The Wiccan Altar

An Example of a Wiccan Altar

An Example of a Wiccan Altar

When I first started to learn from my mentor, it took me forever to remember where everything went on my altar. I would feel self-conscious about making mistakes. My mentor smiled and simply moved the item I had misplaced to where it should reside on the altar. So don’t beat yourself up if you need to use this picture for a while.

There are about just as many ways to set up an altar as there are people. Each person or group may have a certain way of doing an altar setup. Here’s an example of a Wiccan altar. Let’s start with the right side of the Altar.

  • As you can see at the top right is the “Cakes/Bread” You can use bread, cupcakes, cookies or a power bar for that matter. It should contain carbohydrates to nourish the body to replenish the energy you used during ritual.
  • Below that you can see the “Censer & Incense“. This incense burner has cone incense inside it. However, you can burn any kind of incense in this burner. Remember that incense, when burned, represents air on your altar.
  • You can see the “Taper (a long wick),” which is used to help light the candles. You light everything from the working candle. You can use the Taper to transfer the flame to another candle to light it.
  • To the right is the “Lighter” which is used to light the working candle.
  • Below that is the “Bell/Chime” that you use for ringing, when appropriate.
  • Continuing around in a clockwise direction is the “Pentacle”. You use the pentacle to help you focus your attention on your goal.
  • To the left of the pentacle is the “Athame” used to cast circle and to direct power.
  • Above the athame is the “Water in Bowl.” Water is one of the four elements and is used with the salt to make your holy water.
  • Continuing around we have the “Salt in Dish“. Representing Earth, Salt is put into the water.
  • Above the salt is the “Wine Filled Cup”. The cup as you remember is a female symbol and holds the wine/juice to be blessed.
  • Above this are the “Offering Dishes.”
  • Next you see in the middle the “Goddess Candle” and the “God Candle,” which are used to represent the deities.
  • Between the God and Goddess candles, find the “Working Candle,” which you use to light everything else during ritual. The Working Candle represents fire on your altar.
  • And flowers are always a nice touch for nature and the goddess.

We will discuss more on how to use an altar later. Have a great week!

Blessed Be,

Moonwater SilverClaw

The Tools of Wicca: Candles

Merry Meet. Let’s talk about candles.



From tea lights to tapers, Wiccans use candles for many purposes including: calling the four quarters, using them for spells, and lighting the sacred space.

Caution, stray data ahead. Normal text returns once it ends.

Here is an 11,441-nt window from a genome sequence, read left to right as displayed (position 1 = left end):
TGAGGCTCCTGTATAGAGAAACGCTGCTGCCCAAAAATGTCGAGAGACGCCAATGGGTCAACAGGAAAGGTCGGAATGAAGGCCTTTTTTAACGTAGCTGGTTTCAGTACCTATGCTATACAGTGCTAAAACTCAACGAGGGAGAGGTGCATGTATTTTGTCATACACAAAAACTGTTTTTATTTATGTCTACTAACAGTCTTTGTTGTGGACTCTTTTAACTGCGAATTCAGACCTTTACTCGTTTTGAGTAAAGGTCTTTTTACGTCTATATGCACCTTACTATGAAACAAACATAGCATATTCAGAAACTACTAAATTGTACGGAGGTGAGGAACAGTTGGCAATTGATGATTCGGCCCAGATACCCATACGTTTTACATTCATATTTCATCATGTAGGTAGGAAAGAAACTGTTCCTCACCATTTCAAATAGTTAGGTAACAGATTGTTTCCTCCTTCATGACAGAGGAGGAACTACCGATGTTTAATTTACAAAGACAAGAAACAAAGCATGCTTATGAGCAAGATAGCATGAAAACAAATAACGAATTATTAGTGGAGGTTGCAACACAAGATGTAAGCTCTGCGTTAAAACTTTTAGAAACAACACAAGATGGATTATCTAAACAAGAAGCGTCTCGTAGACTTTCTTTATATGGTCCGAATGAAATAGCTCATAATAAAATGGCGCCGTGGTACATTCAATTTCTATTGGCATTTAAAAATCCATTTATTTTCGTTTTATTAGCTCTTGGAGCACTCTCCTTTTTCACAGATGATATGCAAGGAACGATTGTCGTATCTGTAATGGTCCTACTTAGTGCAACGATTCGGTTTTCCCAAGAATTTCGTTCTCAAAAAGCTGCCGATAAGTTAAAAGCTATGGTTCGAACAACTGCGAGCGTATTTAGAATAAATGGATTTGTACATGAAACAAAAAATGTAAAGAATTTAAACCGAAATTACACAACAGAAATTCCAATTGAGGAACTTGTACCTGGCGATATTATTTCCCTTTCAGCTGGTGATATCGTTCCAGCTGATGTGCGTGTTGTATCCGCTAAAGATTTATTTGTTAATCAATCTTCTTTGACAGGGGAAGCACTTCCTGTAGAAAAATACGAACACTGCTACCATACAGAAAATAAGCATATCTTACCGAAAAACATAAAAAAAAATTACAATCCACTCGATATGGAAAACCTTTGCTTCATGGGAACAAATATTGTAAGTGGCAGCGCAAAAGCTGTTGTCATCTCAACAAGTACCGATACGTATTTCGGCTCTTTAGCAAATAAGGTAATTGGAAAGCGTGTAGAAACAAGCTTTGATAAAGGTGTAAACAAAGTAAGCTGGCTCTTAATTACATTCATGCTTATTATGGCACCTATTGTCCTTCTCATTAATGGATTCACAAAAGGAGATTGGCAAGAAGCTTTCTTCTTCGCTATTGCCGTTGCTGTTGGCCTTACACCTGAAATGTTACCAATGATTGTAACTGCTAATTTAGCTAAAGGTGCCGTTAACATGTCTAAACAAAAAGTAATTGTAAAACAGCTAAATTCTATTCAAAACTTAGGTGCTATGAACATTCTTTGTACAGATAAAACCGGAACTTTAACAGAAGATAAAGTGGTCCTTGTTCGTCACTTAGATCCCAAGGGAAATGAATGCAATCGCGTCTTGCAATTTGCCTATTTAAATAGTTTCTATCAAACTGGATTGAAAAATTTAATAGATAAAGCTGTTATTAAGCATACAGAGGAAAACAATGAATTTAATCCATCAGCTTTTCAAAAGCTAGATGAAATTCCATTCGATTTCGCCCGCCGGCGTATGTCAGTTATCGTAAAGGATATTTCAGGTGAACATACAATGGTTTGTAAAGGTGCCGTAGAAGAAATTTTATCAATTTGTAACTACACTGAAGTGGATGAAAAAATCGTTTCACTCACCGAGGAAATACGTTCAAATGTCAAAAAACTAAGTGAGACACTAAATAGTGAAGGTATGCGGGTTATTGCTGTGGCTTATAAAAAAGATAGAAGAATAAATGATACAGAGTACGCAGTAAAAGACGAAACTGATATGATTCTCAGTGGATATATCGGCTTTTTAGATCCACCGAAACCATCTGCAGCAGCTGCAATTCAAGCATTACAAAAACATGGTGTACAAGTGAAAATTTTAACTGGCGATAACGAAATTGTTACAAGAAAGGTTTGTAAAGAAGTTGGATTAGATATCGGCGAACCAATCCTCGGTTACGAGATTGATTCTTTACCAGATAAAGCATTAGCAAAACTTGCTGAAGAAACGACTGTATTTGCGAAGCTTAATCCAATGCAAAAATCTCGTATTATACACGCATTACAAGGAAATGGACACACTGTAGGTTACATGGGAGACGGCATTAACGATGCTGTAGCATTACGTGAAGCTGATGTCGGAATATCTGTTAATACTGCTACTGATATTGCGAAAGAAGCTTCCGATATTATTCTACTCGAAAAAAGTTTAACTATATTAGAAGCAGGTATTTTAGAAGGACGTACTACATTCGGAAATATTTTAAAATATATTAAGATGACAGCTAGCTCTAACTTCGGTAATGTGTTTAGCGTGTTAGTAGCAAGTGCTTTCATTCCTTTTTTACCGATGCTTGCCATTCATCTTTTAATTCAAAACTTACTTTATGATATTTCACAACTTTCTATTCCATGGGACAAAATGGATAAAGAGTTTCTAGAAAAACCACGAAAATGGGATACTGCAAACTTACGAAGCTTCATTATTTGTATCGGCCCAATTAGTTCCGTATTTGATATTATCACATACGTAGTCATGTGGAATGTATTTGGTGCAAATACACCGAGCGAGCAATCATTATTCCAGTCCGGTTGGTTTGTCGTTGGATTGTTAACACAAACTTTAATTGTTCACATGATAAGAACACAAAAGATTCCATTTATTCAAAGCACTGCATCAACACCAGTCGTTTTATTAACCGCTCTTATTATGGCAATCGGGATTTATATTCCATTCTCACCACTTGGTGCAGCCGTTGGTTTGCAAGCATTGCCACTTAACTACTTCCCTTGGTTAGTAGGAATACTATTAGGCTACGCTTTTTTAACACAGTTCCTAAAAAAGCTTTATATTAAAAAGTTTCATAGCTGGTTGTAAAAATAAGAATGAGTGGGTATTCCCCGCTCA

I use tea lights for the quarter candles. What are the quarters? They’re the four compass directions in a circle. Each quarter has specific attributes and entities that dwell in a particular direction.

Each of the quarters (compass directions) has its own candle to honor the beings when we call them to our circle.

Taper Candle

Taper Candle

Consider using taper candles for the God and Goddess candles, which honor the God and Goddess.

On my altar, I use a votive candle for the working candle, which has two functions: a representation for the element fire and a source for lighting all other candles, incense or other objects that need to be burned.

Use your working candle for only one purpose. You’ll notice that all candles tend to only serve one function. Wiccans use quarter candles for the quarters. They choose one candle for the God and then use that particular candle for all subsequent rituals. The same is true for choosing a candle for the Goddess.

Wiccans use candles in spells, too. When doing candle magick, the type of candle and the color of the candle are important. We will discuss candle magick in another post.

Candles provide lighting, too. You can use any type of candle you want for this purpose.

A note on using scented candles. Use scented candles to incorporate aromatherapy into your magick, if you like. Different scents bring up powerful emotions, which is great when focusing on a particular task. Avoid using them for any other purpose.

I wouldn’t mix scents by burning multiple scented candles at the same time. They will mix, giving you unpredictable results. If you are mixing oil to scent a candle try to keep it simple at first until you become familiar with the different results you get with each scent. Then you can slowly mix scents to see what results you get. Be sure to take notes.

Blessed be,

Moonwater Silverclaw